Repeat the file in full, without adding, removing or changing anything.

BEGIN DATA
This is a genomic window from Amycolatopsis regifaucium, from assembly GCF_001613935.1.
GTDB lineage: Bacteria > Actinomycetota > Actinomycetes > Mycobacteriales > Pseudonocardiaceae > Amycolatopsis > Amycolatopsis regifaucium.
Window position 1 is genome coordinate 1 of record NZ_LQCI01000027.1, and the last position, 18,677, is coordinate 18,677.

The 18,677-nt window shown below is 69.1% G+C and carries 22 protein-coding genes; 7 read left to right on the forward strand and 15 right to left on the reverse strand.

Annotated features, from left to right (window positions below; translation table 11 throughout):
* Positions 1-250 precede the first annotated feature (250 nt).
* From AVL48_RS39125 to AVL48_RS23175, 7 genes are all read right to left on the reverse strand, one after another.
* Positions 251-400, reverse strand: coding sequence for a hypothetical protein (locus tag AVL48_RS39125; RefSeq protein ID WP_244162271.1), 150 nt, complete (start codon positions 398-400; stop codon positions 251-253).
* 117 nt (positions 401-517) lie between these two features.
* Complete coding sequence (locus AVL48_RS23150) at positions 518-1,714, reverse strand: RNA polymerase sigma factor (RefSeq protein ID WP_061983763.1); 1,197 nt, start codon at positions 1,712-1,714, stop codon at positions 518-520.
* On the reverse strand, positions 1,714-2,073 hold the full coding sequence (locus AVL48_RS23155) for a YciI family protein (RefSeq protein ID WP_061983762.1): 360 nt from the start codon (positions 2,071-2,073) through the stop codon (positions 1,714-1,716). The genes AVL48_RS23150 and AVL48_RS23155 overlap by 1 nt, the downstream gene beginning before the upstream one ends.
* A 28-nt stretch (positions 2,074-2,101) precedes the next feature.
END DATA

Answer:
This is a genomic window from Amycolatopsis regifaucium, from assembly GCF_001613935.1.
GTDB lineage: Bacteria > Actinomycetota > Actinomycetes > Mycobacteriales > Pseudonocardiaceae > Amycolatopsis > Amycolatopsis regifaucium.
Window position 1 is genome coordinate 1 of record NZ_LQCI01000027.1, and the last position, 18,677, is coordinate 18,677.

The 18,677-nt window shown below is 69.1% G+C and carries 22 protein-coding genes; 7 read left to right on the forward strand and 15 right to left on the reverse strand.

Annotated features, from left to right (window positions below; translation table 11 throughout):
* Positions 1-250 precede the first annotated feature (250 nt).
* From AVL48_RS39125 to AVL48_RS23175, 7 genes are all read right to left on the reverse strand, one after another.
* Positions 251-400, reverse strand: coding sequence for a hypothetical protein (locus tag AVL48_RS39125; RefSeq protein ID WP_244162271.1), 150 nt, complete (start codon positions 398-400; stop codon positions 251-253).
* 117 nt (positions 401-517) lie between these two features.
* Complete coding sequence (locus AVL48_RS23150) at positions 518-1,714, reverse strand: RNA polymerase sigma factor (RefSeq protein ID WP_061983763.1); 1,197 nt, start codon at positions 1,712-1,714, stop codon at positions 518-520.
* On the reverse strand, positions 1,714-2,073 hold the full coding sequence (locus AVL48_RS23155) for a YciI family protein (RefSeq protein ID WP_061983762.1): 360 nt from the start codon (positions 2,071-2,073) through the stop codon (positions 1,714-1,716). The genes AVL48_RS23150 and AVL48_RS23155 overlap by 1 nt, the downstream gene beginning before the upstream one ends.
* A 28-nt stretch (positions 2,074-2,101) precedes the next feature.